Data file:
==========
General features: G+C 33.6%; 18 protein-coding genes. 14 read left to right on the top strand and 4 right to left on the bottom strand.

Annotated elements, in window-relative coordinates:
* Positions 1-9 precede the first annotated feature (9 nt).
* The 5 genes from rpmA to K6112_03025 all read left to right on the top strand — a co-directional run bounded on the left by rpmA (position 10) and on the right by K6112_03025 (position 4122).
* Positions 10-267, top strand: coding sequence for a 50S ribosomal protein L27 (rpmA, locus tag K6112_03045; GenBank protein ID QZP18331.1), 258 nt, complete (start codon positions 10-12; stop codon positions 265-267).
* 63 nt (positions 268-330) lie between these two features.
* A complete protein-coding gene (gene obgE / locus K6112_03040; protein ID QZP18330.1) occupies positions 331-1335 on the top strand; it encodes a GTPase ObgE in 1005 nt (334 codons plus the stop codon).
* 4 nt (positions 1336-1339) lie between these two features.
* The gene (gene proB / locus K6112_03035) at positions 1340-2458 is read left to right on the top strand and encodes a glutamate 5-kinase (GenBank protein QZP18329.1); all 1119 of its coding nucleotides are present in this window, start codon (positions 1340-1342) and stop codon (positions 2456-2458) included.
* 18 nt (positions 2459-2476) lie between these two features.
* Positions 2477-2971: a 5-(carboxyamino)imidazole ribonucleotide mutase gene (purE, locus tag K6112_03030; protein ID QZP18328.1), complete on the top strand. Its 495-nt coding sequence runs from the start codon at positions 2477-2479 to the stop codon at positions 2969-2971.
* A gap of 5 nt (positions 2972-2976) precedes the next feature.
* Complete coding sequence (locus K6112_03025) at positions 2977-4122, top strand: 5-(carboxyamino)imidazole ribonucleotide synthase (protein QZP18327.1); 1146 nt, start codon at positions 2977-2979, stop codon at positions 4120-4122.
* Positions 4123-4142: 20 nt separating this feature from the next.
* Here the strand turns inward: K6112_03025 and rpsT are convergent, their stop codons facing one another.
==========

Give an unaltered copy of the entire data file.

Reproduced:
General features: G+C 33.6%; 18 protein-coding genes. 14 read left to right on the top strand and 4 right to left on the bottom strand.

Annotated elements, in window-relative coordinates:
* Positions 1-9 precede the first annotated feature (9 nt).
* The 5 genes from rpmA to K6112_03025 all read left to right on the top strand — a co-directional run bounded on the left by rpmA (position 10) and on the right by K6112_03025 (position 4122).
* Positions 10-267, top strand: coding sequence for a 50S ribosomal protein L27 (rpmA, locus tag K6112_03045; GenBank protein ID QZP18331.1), 258 nt, complete (start codon positions 10-12; stop codon positions 265-267).
* 63 nt (positions 268-330) lie between these two features.
* A complete protein-coding gene (gene obgE / locus K6112_03040; protein ID QZP18330.1) occupies positions 331-1335 on the top strand; it encodes a GTPase ObgE in 1005 nt (334 codons plus the stop codon).
* 4 nt (positions 1336-1339) lie between these two features.
* The gene (gene proB / locus K6112_03035) at positions 1340-2458 is read left to right on the top strand and encodes a glutamate 5-kinase (GenBank protein QZP18329.1); all 1119 of its coding nucleotides are present in this window, start codon (positions 1340-1342) and stop codon (positions 2456-2458) included.
* 18 nt (positions 2459-2476) lie between these two features.
* Positions 2477-2971: a 5-(carboxyamino)imidazole ribonucleotide mutase gene (purE, locus tag K6112_03030; protein ID QZP18328.1), complete on the top strand. Its 495-nt coding sequence runs from the start codon at positions 2477-2479 to the stop codon at positions 2969-2971.
* A gap of 5 nt (positions 2972-2976) precedes the next feature.
* Complete coding sequence (locus K6112_03025) at positions 2977-4122, top strand: 5-(carboxyamino)imidazole ribonucleotide synthase (protein QZP18327.1); 1146 nt, start codon at positions 2977-2979, stop codon at positions 4120-4122.
* Positions 4123-4142: 20 nt separating this feature from the next.
* Here the strand turns inward: K6112_03025 and rpsT are convergent, their stop codons facing one another.